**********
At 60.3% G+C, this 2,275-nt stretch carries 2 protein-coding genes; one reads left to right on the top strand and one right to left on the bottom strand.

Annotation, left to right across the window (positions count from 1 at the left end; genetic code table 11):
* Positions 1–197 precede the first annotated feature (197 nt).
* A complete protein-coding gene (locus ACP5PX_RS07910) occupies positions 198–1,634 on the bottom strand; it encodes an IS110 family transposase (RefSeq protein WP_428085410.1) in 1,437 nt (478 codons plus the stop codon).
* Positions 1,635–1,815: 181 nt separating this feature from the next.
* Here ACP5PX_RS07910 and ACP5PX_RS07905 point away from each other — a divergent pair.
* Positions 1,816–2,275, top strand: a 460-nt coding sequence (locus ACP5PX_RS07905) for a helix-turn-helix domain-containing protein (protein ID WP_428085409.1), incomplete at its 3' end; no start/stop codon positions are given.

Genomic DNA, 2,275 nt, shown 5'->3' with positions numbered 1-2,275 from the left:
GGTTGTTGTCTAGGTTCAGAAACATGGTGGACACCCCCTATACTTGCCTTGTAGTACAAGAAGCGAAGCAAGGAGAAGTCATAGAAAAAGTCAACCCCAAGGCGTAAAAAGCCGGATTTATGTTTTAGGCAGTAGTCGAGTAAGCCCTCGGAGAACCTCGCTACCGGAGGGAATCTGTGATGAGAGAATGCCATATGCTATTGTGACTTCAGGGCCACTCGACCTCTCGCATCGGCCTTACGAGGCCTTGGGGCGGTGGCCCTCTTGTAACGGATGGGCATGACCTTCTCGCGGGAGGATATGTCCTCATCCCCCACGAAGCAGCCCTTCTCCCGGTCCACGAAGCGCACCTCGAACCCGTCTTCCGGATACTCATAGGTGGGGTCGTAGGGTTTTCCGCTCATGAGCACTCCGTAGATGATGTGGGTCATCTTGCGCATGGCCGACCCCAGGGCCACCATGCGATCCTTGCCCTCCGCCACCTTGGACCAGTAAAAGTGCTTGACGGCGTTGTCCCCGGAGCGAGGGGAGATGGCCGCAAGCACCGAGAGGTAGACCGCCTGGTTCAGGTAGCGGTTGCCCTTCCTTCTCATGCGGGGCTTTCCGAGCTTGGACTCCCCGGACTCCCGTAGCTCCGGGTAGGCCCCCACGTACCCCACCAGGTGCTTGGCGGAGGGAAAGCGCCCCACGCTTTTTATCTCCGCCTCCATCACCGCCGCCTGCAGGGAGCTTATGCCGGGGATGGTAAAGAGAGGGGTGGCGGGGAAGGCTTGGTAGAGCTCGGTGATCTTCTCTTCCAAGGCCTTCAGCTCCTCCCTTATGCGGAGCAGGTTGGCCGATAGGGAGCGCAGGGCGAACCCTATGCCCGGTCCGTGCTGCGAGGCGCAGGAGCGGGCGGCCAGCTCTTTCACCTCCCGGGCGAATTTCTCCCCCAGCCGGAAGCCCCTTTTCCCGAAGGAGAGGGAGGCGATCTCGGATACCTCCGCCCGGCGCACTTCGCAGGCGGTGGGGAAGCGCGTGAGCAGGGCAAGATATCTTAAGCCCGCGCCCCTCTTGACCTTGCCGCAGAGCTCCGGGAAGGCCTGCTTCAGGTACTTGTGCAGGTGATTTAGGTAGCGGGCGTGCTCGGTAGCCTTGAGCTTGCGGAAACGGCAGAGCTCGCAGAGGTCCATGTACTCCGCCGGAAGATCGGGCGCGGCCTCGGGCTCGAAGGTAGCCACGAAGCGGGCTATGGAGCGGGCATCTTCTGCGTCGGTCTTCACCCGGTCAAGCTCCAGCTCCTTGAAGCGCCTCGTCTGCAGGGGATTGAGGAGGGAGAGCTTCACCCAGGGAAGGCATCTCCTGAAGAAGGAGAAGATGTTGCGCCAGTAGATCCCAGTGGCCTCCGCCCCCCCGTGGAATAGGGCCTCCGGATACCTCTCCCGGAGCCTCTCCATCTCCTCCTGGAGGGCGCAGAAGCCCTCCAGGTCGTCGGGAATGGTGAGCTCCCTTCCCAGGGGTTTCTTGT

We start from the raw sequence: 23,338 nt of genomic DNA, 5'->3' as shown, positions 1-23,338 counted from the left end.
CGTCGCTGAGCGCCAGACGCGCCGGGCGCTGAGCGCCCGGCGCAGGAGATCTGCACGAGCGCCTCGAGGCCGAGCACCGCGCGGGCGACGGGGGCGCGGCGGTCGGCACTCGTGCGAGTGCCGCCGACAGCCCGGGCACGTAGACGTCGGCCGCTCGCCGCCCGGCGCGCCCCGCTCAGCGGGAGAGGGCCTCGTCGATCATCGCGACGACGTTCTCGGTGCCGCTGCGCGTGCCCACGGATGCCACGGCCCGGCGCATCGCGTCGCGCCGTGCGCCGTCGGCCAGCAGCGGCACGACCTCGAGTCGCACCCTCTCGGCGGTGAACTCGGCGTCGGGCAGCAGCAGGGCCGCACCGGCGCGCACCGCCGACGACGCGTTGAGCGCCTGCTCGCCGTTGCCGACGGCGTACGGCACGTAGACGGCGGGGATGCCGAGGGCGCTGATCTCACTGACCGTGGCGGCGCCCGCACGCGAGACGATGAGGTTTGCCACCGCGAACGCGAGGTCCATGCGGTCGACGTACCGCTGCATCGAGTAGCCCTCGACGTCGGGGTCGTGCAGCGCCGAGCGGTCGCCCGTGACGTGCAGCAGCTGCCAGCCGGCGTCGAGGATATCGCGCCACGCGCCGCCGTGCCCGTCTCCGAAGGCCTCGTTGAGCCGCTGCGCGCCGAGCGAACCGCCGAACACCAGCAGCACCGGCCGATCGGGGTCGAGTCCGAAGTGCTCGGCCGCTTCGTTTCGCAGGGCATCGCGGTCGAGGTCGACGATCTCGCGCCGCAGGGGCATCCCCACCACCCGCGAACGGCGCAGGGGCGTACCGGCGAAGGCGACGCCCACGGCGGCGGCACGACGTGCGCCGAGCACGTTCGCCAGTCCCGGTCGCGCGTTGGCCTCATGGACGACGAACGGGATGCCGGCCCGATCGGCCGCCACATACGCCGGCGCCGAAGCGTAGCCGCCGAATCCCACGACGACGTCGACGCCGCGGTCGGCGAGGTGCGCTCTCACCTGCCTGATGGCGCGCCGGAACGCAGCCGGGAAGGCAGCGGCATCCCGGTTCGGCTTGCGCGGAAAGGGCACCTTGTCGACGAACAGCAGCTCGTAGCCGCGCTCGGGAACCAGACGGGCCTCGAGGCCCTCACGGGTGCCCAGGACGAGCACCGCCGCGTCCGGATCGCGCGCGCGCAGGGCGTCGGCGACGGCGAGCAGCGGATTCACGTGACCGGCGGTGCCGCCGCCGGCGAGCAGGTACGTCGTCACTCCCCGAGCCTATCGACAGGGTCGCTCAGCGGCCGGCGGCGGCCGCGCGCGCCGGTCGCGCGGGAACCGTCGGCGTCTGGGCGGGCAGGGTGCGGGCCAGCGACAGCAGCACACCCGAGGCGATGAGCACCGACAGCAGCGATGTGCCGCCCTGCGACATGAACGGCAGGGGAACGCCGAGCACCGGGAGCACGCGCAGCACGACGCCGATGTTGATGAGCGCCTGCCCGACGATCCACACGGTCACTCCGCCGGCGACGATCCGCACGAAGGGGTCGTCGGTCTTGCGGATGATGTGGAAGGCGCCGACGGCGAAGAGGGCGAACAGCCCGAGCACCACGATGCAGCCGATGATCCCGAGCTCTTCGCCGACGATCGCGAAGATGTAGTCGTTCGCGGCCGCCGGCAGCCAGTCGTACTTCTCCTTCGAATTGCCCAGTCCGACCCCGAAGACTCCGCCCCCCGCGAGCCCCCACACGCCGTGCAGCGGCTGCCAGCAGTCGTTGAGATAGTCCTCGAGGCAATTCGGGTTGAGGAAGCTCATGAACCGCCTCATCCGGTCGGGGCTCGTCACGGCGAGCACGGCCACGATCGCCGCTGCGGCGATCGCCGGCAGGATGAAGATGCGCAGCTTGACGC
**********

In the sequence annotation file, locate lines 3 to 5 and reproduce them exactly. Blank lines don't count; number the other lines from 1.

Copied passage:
* Positions 1–197 precede the first annotated feature (197 nt).
* A complete protein-coding gene (locus ACP5PX_RS07910) occupies positions 198–1,634 on the bottom strand; it encodes an IS110 family transposase (RefSeq protein WP_428085410.1) in 1,437 nt (478 codons plus the stop codon).
* Positions 1,635–1,815: 181 nt separating this feature from the next.